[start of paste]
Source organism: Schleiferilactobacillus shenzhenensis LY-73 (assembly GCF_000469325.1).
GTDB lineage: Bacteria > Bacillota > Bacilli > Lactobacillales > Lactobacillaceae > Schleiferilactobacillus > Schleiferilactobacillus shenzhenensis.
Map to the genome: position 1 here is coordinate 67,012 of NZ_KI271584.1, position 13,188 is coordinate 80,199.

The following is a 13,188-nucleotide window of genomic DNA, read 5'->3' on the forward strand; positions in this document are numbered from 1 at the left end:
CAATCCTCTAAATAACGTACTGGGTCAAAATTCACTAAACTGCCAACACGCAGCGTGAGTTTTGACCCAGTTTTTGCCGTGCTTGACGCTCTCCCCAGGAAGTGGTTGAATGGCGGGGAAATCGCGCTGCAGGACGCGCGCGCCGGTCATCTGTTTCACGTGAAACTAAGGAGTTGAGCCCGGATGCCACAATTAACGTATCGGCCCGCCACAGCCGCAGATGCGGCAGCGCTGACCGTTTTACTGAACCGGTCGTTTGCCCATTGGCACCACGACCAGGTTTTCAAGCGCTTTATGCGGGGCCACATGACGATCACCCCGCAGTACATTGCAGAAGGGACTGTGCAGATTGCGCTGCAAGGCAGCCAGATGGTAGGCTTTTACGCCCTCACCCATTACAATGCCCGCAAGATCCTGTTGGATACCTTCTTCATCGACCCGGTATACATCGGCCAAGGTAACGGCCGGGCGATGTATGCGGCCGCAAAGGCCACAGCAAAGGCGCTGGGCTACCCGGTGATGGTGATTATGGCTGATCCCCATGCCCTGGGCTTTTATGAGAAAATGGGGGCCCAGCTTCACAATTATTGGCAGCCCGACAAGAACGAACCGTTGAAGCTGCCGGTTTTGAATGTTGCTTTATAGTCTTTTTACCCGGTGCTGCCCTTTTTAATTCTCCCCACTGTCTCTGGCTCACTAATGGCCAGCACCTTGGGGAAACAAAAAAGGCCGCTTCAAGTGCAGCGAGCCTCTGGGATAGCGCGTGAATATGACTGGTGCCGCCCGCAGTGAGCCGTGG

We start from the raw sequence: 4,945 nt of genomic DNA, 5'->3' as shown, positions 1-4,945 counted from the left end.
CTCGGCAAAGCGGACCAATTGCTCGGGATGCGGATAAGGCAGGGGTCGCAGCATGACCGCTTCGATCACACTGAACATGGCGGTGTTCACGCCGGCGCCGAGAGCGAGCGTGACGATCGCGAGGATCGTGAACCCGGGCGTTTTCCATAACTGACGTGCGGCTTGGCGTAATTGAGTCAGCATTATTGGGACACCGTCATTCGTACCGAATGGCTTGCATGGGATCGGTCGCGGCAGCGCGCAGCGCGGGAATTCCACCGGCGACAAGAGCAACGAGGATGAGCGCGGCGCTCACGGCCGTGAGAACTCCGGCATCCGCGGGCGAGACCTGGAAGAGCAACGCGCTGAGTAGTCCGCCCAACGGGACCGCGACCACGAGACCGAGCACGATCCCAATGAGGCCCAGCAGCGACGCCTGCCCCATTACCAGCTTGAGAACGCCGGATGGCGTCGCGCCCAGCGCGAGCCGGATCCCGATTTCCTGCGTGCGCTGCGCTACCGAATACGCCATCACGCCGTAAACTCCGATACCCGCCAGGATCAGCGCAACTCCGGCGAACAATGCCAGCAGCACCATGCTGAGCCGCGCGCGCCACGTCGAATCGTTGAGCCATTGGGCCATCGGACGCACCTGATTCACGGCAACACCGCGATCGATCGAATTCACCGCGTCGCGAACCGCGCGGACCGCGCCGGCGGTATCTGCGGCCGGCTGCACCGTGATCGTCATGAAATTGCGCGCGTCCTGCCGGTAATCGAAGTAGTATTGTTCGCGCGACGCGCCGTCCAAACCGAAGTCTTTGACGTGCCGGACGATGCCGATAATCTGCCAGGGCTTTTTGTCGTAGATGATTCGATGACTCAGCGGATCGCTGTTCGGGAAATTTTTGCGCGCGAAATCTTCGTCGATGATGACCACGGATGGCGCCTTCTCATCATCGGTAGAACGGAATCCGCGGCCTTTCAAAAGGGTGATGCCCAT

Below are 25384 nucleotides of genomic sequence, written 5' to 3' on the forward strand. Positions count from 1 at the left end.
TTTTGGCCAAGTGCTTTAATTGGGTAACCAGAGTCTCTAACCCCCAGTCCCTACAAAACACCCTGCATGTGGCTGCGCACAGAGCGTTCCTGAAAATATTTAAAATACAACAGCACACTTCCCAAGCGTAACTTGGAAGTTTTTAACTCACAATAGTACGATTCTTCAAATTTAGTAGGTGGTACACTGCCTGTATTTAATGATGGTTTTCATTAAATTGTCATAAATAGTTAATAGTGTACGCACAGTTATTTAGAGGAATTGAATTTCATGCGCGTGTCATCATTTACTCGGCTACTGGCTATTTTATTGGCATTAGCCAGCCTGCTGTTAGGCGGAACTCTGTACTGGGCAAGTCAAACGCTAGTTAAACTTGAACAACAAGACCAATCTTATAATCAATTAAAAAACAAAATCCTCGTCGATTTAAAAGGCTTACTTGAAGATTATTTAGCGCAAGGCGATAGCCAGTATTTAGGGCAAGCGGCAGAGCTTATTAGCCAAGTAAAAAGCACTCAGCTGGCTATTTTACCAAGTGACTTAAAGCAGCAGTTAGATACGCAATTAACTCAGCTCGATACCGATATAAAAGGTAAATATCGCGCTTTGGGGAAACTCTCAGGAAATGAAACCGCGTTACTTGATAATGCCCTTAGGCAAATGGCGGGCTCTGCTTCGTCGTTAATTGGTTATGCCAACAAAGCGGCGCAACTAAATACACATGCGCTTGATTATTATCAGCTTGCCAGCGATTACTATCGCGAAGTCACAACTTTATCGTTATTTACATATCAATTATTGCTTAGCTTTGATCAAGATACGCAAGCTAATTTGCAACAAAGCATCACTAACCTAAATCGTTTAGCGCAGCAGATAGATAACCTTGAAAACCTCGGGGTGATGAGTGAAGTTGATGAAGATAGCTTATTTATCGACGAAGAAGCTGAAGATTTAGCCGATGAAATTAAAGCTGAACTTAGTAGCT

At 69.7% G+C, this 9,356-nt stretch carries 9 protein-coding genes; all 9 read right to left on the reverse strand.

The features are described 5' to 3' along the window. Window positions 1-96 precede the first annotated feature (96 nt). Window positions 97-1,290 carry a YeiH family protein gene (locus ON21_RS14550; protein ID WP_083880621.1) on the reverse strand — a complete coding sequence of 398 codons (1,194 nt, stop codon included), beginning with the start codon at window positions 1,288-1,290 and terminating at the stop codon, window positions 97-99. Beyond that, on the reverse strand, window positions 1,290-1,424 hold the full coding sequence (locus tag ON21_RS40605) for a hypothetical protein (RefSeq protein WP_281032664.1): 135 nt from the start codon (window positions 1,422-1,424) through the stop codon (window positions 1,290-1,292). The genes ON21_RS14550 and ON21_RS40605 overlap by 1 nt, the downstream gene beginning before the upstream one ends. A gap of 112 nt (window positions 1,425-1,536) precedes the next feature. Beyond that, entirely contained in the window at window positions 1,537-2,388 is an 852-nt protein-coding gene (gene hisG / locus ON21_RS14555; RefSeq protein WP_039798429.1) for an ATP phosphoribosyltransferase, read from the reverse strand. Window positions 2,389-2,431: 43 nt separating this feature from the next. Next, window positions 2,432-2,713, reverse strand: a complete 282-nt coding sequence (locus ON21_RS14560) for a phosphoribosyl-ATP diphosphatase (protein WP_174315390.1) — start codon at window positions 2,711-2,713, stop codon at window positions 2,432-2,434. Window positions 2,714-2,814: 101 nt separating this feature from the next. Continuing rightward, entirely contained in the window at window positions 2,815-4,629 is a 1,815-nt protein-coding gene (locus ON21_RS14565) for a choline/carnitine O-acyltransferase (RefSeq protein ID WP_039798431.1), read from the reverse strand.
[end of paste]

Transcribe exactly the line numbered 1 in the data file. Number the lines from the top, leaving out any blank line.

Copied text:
Source organism: Schleiferilactobacillus shenzhenensis LY-73 (assembly GCF_000469325.1).